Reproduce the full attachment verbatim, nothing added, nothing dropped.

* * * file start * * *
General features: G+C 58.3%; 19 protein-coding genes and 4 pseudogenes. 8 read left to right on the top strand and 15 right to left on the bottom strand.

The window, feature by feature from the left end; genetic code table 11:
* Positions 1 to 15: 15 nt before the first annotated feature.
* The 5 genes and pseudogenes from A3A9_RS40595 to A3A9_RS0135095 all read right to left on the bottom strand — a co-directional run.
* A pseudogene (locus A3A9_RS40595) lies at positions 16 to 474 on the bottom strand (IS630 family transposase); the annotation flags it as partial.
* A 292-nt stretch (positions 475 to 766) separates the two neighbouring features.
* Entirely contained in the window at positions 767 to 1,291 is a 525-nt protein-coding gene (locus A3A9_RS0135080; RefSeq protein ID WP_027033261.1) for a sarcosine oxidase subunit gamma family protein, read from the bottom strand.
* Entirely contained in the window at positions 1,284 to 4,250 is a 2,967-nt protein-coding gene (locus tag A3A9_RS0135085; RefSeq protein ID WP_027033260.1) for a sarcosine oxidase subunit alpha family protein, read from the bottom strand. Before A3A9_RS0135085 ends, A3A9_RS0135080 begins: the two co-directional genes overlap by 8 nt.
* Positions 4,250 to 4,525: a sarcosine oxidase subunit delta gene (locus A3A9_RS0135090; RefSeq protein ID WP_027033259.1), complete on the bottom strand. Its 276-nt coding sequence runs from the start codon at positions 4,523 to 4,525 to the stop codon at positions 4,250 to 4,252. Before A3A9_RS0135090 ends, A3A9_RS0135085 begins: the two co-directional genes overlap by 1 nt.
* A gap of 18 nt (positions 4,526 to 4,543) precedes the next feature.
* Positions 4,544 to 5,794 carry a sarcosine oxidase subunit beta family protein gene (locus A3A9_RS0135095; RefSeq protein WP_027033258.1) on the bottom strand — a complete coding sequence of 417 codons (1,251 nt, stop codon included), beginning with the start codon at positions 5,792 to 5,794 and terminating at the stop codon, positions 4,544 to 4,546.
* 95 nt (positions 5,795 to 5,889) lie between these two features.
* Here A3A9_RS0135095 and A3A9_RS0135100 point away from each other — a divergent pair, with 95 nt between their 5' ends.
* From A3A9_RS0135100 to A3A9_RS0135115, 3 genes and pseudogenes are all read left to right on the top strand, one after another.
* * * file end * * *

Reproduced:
General features: G+C 58.3%; 19 protein-coding genes and 4 pseudogenes. 8 read left to right on the top strand and 15 right to left on the bottom strand.

The window, feature by feature from the left end; genetic code table 11:
* Positions 1 to 15: 15 nt before the first annotated feature.
* The 5 genes and pseudogenes from A3A9_RS40595 to A3A9_RS0135095 all read right to left on the bottom strand — a co-directional run.
* A pseudogene (locus A3A9_RS40595) lies at positions 16 to 474 on the bottom strand (IS630 family transposase); the annotation flags it as partial.
* A 292-nt stretch (positions 475 to 766) separates the two neighbouring features.
* Entirely contained in the window at positions 767 to 1,291 is a 525-nt protein-coding gene (locus A3A9_RS0135080; RefSeq protein ID WP_027033261.1) for a sarcosine oxidase subunit gamma family protein, read from the bottom strand.
* Entirely contained in the window at positions 1,284 to 4,250 is a 2,967-nt protein-coding gene (locus tag A3A9_RS0135085; RefSeq protein ID WP_027033260.1) for a sarcosine oxidase subunit alpha family protein, read from the bottom strand. Before A3A9_RS0135085 ends, A3A9_RS0135080 begins: the two co-directional genes overlap by 8 nt.
* Positions 4,250 to 4,525: a sarcosine oxidase subunit delta gene (locus A3A9_RS0135090; RefSeq protein ID WP_027033259.1), complete on the bottom strand. Its 276-nt coding sequence runs from the start codon at positions 4,523 to 4,525 to the stop codon at positions 4,250 to 4,252. Before A3A9_RS0135090 ends, A3A9_RS0135085 begins: the two co-directional genes overlap by 1 nt.
* A gap of 18 nt (positions 4,526 to 4,543) precedes the next feature.
* Positions 4,544 to 5,794 carry a sarcosine oxidase subunit beta family protein gene (locus A3A9_RS0135095; RefSeq protein WP_027033258.1) on the bottom strand — a complete coding sequence of 417 codons (1,251 nt, stop codon included), beginning with the start codon at positions 5,792 to 5,794 and terminating at the stop codon, positions 4,544 to 4,546.
* 95 nt (positions 5,795 to 5,889) lie between these two features.
* Here A3A9_RS0135095 and A3A9_RS0135100 point away from each other — a divergent pair, with 95 nt between their 5' ends.
* From A3A9_RS0135100 to A3A9_RS0135115, 3 genes and pseudogenes are all read left to right on the top strand, one after another.